India’s set-top action plan
Posted by jahanzaibmemon on January 4, 2008
With a population of more than one billion, India is almost a world unto itself. It’s certainly a market unlike any other on the planet, whether a business is trying to sell microchips or mini-vans.
As the country develops, it is tempting to see it becoming like a typical Western nation, full of shopping malls and flyovers, but this simply won’t happen. India is rich with its own cultures and traditions laid down over thousands of years, and most Indians are convinced the country should and will develop its own unique character as it becomes a global economic superpower.
The journey won’t be easy. About 80 per cent of India’s population is poor, living on the equivalent of a few Kiwi dollars a day. A whole set of economic and social structures has emerged to support these people, and this is responsible in large part for India’s unique character.
Indian commerce, for example, is dominated by small shops averaging less than 15 square metres, as well as even smaller street booths. Both sell everything the owners can find a market for, whether it’s food or mobile phones. One booth near Bombay University even sells home loans. Because the shops are everywhere, it’s easy for the city’s poor and middle classes to find cheap products close by. Shopping malls are starting to change this, but most Indians have stuck to their local shops.
India’s great mass of poverty means the country won’t be following the West’s technological path lock-step either. The bulk of its population want cheap solutions to their problems, not expensive Western gadgets.
India is becoming increasingly connected to the Internet, but desktop computers are not playing much of a role, since only the middle and upper classes can afford them. Laptops are common among the educated classes, but mobiles and TVs – both relatively cheap – will form the backbone of India online.
This was brought home recently with news that Microsoft is teaming up with Reliance Communications to launch an IPTV service, which will stream TV, the Web, telephone and other content over the Internet to customers’ homes. The content is not streamed to a PC but to a set-top box.
Mobiles are another cheap substitute for a home PC. India has about 250 million mobile customers and adds about seven million new mobile subscribers a month on its GSM and CDMA networks. The networks are 2.5G but Indians can use them to transfer money between individuals or book air travel. They pay between between 3 and 15 rupees each time they do (roughly NZ10c to 50c).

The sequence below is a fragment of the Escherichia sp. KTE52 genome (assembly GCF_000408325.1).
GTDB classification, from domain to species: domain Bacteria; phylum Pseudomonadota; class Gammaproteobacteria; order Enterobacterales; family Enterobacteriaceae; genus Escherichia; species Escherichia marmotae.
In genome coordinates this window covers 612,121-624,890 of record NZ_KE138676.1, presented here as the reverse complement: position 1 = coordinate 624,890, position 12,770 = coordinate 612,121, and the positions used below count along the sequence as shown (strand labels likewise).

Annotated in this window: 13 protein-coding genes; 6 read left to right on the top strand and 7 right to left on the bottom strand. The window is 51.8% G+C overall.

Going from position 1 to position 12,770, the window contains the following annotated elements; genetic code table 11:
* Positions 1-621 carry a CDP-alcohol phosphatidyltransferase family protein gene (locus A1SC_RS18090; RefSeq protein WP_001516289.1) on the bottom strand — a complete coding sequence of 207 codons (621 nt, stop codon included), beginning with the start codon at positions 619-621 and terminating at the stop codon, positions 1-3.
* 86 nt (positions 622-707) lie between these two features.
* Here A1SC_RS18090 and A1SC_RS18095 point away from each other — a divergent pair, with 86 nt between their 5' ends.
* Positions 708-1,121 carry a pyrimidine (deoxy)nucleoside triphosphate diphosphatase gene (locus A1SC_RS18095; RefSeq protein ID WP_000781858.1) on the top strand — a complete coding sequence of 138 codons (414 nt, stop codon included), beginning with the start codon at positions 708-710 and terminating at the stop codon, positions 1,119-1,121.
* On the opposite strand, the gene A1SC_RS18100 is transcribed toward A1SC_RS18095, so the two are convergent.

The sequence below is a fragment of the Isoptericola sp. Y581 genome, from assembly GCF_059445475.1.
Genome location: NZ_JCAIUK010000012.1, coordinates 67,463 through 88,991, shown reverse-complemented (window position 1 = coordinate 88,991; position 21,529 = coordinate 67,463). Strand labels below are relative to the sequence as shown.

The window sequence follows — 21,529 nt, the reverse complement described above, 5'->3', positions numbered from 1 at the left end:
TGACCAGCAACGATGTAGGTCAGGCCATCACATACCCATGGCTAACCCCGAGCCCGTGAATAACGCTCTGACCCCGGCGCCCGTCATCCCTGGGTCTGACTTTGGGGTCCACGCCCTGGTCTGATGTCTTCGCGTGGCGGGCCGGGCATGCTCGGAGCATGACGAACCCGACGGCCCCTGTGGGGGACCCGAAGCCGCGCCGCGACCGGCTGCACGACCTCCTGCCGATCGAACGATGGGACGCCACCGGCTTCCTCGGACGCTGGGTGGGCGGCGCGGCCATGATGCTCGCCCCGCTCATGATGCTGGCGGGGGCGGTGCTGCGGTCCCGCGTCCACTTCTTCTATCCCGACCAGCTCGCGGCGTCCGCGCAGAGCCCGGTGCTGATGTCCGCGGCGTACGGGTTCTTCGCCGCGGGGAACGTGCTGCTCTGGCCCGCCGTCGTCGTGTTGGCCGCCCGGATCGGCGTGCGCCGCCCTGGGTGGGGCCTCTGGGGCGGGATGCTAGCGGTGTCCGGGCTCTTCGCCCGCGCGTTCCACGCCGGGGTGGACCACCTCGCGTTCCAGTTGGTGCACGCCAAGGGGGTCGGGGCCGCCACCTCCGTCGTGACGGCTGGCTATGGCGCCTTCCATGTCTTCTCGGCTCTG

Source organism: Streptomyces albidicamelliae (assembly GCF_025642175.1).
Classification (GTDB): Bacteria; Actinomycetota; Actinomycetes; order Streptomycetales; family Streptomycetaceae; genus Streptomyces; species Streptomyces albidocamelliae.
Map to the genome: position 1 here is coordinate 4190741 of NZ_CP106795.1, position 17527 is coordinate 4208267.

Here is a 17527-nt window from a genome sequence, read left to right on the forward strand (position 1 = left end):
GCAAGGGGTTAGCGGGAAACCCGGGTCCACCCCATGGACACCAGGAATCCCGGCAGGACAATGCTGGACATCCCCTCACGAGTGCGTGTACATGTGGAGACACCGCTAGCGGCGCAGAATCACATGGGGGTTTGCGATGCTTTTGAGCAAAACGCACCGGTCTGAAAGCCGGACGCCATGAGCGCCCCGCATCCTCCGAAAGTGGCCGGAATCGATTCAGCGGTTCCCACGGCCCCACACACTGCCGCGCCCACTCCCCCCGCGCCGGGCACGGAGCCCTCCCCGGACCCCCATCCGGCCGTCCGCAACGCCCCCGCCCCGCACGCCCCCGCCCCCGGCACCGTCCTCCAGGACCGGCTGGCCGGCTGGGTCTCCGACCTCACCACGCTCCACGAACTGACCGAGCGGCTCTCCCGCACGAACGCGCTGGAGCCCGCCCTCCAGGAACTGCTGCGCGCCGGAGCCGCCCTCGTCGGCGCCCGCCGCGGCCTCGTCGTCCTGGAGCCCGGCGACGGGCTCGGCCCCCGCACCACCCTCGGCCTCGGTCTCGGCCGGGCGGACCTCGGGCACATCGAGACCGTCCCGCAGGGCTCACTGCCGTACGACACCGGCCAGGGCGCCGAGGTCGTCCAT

The cheapest mobiles sell for about NZ$40, though they’re often free with plans, and most Indians pay about 1 rupee (3c) a minute of talk time if they’re calling someone on the same network.
India can offer technology this cheaply because of economies of scale. With so many users, mobile telcos need only to make a small profit off each one to earn huge sums of money.
Original content is not something Western countries usually associate with India, beyond Bollywood movies, which rarely make it to the West anyway. The country has a booming animation market, but it’s mainly animating the creations of companies in other markets at much lower cost. Most cartoons on Indian screens feature Western characters, even if they’re being created down the road.
But this too is starting to change, as a new generation of Indian entrepreneurs emerges keen to tell Indian stories, both to the Indian domestic market and to the world. A recent big hit on India TV screens was the Krishna series of made-for-TV animated movies, based on Hindu myths.
The best- rating movie scored 30 million viewers when it aired, and the cartoons are doing well in Europe too, according to Rajiv Chilakalapudi, founder of Green Gold Animation, which produced the series.
He was enthusiastic about the prospects of India’s creative industries, saying the country had many good tales to tell, including Green Gold’s latest, an all-original effort called Chhota Bheem. “If it’s a strong story it’ll sell,” he said.
With such a huge domestic market, what is a success in India will increasingly influence what succeeds in New Zealand. As the 21st century moves on, it looks to have an increasingly Indian flavour, and it might be only a matter of time before Kiwis are ordering an Indian-made Kingfisher beer along with their takeaway curries.